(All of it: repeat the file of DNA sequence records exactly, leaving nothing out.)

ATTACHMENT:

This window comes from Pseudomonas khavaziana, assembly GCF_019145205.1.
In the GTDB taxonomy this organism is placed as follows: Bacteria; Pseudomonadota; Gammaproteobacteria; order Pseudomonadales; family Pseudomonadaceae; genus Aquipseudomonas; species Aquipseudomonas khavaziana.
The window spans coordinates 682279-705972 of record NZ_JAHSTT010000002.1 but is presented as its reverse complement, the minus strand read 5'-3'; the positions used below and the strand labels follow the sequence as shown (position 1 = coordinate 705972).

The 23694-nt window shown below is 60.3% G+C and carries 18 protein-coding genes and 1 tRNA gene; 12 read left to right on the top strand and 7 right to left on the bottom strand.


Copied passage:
This window comes from Pseudomonas khavaziana, assembly GCF_019145205.1.
In the GTDB taxonomy this organism is placed as follows: Bacteria; Pseudomonadota; Gammaproteobacteria; order Pseudomonadales; family Pseudomonadaceae; genus Aquipseudomonas; species Aquipseudomonas khavaziana.
The window spans coordinates 682279-705972 of record NZ_JAHSTT010000002.1 but is presented as its reverse complement, the minus strand read 5'-3'; the positions used below and the strand labels follow the sequence as shown (position 1 = coordinate 705972).

The 23694-nt window shown below is 60.3% G+C and carries 18 protein-coding genes and 1 tRNA gene; 12 read left to right on the top strand and 7 right to left on the bottom strand.